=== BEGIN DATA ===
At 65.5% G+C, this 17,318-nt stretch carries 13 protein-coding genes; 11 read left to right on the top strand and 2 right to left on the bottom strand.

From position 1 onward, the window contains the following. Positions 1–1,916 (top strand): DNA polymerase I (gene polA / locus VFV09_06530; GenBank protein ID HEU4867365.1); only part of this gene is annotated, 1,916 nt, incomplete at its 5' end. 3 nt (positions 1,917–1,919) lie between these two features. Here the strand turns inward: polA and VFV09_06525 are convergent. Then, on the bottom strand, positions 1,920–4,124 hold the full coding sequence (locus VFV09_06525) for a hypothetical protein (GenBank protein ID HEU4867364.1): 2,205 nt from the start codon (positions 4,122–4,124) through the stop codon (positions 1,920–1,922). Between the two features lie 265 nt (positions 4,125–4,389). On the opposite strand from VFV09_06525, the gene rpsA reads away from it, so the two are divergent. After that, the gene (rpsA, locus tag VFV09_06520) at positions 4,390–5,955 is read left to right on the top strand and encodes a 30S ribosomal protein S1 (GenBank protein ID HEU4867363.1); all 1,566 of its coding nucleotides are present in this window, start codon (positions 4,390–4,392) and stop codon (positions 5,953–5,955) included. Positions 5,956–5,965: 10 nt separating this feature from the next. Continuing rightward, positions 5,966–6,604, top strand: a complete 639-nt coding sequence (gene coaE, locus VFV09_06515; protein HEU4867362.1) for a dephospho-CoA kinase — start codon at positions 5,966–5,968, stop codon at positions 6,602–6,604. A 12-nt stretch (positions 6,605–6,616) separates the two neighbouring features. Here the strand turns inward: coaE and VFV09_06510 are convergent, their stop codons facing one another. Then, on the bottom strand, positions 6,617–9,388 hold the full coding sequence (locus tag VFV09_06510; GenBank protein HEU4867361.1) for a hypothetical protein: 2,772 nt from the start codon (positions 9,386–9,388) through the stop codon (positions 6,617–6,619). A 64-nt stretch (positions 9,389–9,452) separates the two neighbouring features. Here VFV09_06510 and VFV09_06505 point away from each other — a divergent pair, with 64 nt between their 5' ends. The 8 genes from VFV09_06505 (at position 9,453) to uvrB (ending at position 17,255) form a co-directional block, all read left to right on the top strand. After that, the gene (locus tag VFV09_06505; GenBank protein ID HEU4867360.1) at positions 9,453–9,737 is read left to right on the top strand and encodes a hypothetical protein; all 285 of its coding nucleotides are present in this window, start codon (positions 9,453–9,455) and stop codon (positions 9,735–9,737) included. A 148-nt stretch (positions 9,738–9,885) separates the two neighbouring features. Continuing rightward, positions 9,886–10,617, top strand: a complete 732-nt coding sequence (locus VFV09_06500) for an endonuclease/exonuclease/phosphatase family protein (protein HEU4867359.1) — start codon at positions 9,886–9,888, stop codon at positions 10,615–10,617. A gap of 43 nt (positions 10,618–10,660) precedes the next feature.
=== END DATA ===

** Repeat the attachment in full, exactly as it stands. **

At 65.5% G+C, this 17,318-nt stretch carries 13 protein-coding genes; 11 read left to right on the top strand and 2 right to left on the bottom strand.

From position 1 onward, the window contains the following. Positions 1–1,916 (top strand): DNA polymerase I (gene polA / locus VFV09_06530; GenBank protein ID HEU4867365.1); only part of this gene is annotated, 1,916 nt, incomplete at its 5' end. 3 nt (positions 1,917–1,919) lie between these two features. Here the strand turns inward: polA and VFV09_06525 are convergent. Then, on the bottom strand, positions 1,920–4,124 hold the full coding sequence (locus VFV09_06525) for a hypothetical protein (GenBank protein ID HEU4867364.1): 2,205 nt from the start codon (positions 4,122–4,124) through the stop codon (positions 1,920–1,922). Between the two features lie 265 nt (positions 4,125–4,389). On the opposite strand from VFV09_06525, the gene rpsA reads away from it, so the two are divergent. After that, the gene (rpsA, locus tag VFV09_06520) at positions 4,390–5,955 is read left to right on the top strand and encodes a 30S ribosomal protein S1 (GenBank protein ID HEU4867363.1); all 1,566 of its coding nucleotides are present in this window, start codon (positions 4,390–4,392) and stop codon (positions 5,953–5,955) included. Positions 5,956–5,965: 10 nt separating this feature from the next. Continuing rightward, positions 5,966–6,604, top strand: a complete 639-nt coding sequence (gene coaE, locus VFV09_06515; protein HEU4867362.1) for a dephospho-CoA kinase — start codon at positions 5,966–5,968, stop codon at positions 6,602–6,604. A 12-nt stretch (positions 6,605–6,616) separates the two neighbouring features. Here the strand turns inward: coaE and VFV09_06510 are convergent, their stop codons facing one another. Then, on the bottom strand, positions 6,617–9,388 hold the full coding sequence (locus tag VFV09_06510; GenBank protein HEU4867361.1) for a hypothetical protein: 2,772 nt from the start codon (positions 9,386–9,388) through the stop codon (positions 6,617–6,619). A 64-nt stretch (positions 9,389–9,452) separates the two neighbouring features. Here VFV09_06510 and VFV09_06505 point away from each other — a divergent pair, with 64 nt between their 5' ends. The 8 genes from VFV09_06505 (at position 9,453) to uvrB (ending at position 17,255) form a co-directional block, all read left to right on the top strand. After that, the gene (locus tag VFV09_06505; GenBank protein ID HEU4867360.1) at positions 9,453–9,737 is read left to right on the top strand and encodes a hypothetical protein; all 285 of its coding nucleotides are present in this window, start codon (positions 9,453–9,455) and stop codon (positions 9,735–9,737) included. A 148-nt stretch (positions 9,738–9,885) separates the two neighbouring features. Continuing rightward, positions 9,886–10,617, top strand: a complete 732-nt coding sequence (locus VFV09_06500) for an endonuclease/exonuclease/phosphatase family protein (protein HEU4867359.1) — start codon at positions 9,886–9,888, stop codon at positions 10,615–10,617. A gap of 43 nt (positions 10,618–10,660) precedes the next feature.